Perhaps one of the reasons for the relative invisibility and neglect of these female friendships, either in literature or in life is, as Marcus insightfully remarks, that: "The bond between female friends is either established before the novel begins or coalesces almost instantaneously, intensifies almost effortlessly, and can be expressed clearly and openly."
Thus, this bond manifests a "narrative weakness" in that it is lacking in dramatic events. It is "seldom subject to courtship's vagaries, conflicts, obstructions and resolutions", even if, as Marcus also contends, its very stability within the plot means that it "makes things happen". But female friendship was not a plot in itself, although, as Marcus describes, real-life diaries and letters of individual women suggest that the making and development of female amity was not quite so smooth and unproblematic as this literary trope would suggest.
There were infatuations, flirtations and rivalry as well as life-time devotion and mutual support. It is possible that her representation of friendship as resting calmly in a realm of "pure sentiment" elides the extent to which friendships, even among middle-class women, might also have had those material and instrumental aspects that Marcus discerns in the upper classes and among working-class women.
There were significant limitations on the circles within which a friend might be found, and it would be interesting to map the extent to which friendships were in fact constructed within networks of kinship by blood or marriage ties. The friend who becomes literally a part of the family by marrying into it and friendships established via the remaking of a family through a second marriage are not uncommon features of Victorian novels.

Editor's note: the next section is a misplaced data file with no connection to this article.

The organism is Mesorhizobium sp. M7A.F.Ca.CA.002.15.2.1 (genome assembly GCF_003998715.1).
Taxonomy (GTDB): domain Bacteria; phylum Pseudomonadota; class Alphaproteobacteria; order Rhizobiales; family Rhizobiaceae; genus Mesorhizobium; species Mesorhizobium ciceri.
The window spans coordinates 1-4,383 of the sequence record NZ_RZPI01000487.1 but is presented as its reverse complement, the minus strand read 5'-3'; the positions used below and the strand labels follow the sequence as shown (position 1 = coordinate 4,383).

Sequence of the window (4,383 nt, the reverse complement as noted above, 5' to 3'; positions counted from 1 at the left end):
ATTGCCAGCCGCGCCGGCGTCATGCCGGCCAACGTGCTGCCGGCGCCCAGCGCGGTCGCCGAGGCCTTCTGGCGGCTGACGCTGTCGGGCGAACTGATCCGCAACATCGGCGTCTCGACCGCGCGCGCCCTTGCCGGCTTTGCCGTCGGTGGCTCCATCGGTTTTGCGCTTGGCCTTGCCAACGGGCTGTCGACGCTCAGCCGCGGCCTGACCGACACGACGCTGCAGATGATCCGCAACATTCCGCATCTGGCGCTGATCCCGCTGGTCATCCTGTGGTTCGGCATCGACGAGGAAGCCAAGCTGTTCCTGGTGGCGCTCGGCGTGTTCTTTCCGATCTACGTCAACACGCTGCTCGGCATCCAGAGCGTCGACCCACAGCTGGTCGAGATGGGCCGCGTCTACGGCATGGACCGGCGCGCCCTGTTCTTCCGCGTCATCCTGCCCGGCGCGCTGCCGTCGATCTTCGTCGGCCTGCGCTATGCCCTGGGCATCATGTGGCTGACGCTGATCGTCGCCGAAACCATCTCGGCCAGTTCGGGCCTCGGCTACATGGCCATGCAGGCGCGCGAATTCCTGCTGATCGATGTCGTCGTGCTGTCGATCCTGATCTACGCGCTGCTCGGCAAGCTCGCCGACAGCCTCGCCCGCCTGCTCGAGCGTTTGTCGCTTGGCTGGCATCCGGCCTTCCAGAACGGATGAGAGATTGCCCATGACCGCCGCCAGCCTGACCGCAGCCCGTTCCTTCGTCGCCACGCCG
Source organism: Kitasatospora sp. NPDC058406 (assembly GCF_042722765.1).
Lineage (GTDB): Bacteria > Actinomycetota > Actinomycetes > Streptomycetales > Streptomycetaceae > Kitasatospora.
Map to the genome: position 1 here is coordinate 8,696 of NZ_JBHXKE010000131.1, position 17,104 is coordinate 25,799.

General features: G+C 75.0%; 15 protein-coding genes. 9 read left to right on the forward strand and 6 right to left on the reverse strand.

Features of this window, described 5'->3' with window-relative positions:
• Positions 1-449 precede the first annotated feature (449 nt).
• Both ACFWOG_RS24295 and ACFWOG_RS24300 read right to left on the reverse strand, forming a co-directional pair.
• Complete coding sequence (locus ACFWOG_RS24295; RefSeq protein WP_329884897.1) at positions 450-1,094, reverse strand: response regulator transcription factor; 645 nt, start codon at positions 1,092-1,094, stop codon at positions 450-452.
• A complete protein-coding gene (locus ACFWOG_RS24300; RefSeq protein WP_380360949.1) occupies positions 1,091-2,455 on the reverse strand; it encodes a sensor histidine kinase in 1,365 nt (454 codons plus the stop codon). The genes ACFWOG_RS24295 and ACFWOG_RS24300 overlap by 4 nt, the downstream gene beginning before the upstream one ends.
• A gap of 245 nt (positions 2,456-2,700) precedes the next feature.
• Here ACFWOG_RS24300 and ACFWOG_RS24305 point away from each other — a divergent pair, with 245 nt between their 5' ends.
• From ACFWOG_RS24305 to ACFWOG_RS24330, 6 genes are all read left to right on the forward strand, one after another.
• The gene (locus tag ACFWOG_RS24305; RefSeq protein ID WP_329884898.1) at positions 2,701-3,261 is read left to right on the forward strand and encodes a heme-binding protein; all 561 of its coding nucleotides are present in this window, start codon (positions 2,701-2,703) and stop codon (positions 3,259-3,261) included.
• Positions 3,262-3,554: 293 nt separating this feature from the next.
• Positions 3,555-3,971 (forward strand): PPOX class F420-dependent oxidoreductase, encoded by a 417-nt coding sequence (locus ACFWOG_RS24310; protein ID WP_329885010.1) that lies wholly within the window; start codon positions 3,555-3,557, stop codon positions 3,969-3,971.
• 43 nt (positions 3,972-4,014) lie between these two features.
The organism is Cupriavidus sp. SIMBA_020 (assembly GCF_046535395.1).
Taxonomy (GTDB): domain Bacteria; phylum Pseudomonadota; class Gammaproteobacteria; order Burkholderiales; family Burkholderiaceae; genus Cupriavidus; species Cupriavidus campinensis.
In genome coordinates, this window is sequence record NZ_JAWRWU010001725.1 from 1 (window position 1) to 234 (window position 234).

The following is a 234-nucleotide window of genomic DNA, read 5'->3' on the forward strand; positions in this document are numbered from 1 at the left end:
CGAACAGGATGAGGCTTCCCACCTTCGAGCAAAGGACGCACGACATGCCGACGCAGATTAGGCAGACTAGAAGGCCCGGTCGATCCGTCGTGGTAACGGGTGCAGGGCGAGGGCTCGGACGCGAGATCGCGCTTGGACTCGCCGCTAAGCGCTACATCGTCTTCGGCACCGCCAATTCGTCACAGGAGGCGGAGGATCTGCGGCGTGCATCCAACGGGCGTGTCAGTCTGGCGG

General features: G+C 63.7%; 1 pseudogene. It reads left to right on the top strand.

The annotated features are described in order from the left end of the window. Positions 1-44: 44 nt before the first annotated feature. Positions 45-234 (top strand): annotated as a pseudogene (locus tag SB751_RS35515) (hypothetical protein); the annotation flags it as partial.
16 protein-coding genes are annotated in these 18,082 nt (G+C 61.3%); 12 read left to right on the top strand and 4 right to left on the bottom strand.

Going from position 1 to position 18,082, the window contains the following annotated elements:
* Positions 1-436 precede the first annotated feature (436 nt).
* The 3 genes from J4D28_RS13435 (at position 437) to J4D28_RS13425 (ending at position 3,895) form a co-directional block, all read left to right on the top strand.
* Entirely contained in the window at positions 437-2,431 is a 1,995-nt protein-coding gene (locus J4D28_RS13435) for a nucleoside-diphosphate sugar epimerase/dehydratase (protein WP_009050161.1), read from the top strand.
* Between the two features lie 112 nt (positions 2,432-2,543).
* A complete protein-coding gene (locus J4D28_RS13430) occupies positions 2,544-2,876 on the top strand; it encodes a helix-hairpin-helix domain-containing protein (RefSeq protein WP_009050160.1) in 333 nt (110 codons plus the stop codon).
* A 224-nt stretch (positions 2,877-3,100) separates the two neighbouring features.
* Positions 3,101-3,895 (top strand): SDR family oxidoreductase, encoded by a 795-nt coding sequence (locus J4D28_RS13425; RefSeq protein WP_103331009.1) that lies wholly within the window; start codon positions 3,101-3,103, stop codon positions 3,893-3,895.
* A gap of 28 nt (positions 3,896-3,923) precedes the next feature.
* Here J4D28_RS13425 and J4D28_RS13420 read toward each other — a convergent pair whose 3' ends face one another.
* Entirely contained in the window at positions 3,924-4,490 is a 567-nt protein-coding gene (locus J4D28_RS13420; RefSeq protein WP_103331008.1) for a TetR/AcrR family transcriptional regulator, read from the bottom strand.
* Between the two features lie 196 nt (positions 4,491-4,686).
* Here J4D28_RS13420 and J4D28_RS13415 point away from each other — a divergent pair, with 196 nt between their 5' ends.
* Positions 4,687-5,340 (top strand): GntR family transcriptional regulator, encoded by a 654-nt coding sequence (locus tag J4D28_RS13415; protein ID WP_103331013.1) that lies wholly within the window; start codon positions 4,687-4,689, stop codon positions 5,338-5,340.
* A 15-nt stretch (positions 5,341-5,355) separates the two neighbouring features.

It would be interesting to analyse whether women of the period used terms of kinship to refer to friends - "sister" or "cousin", a practice that Shakespearean authority indicates happened at an earlier period.
Marcus makes some provocative arguments about the pleasures of femininity for the female spectator in an analysis of the iconography of fashion plates, which show women as appreciative observers of one another's modish modernity rather than as objects of male gaze. Her evocative suggestions about the correspondence in The Englishwoman's Domestic Magazine about the corporal disciplining of girls need to be read with a little caution perhaps: who was writing and who reading these letters, and what were the reactions of the ordinary reader in search of domestic tips to accounts that gained a new circulation as pornography?
Marcus makes a few problematic assumptions about female sexual desire and sexual knowledge, although her arguments for the prevalence of more diffuse forms of eroticism not necessarily perceived as specifically sexual, such as those embodied through the pleasure of looking at fashion plates, are appealing.
It seems highly implausible that "women paid medical practitioners to provide them with vulval massages that were considered a treatment for hysteria and other nervous diseases" as a kind of equivalent to their husbands visiting prostitutes. It is exceedingly dubious that this expedient was as widespread or as accepted as has been sometimes claimed; and even if such remedy was available, how many (married) women would have been in a position to purchase such services from their medical practitioners themselves? Can we really assume that women would "easily find any sexually explicit books that male family members brought home"?
But these are minor cavils: this is an outstanding study of a neglected phenomenon.
Lesley Hall is senior archivist, Wellcome Library for the History and Understanding of Medicine, London.
Between Women: Friendship, Desire and Marriage in Victorian England
Author - Sharon Marcus
Publisher - Princeton University Press
Pages - 368
Price - £12.95
ISBN - 0 691 12835 9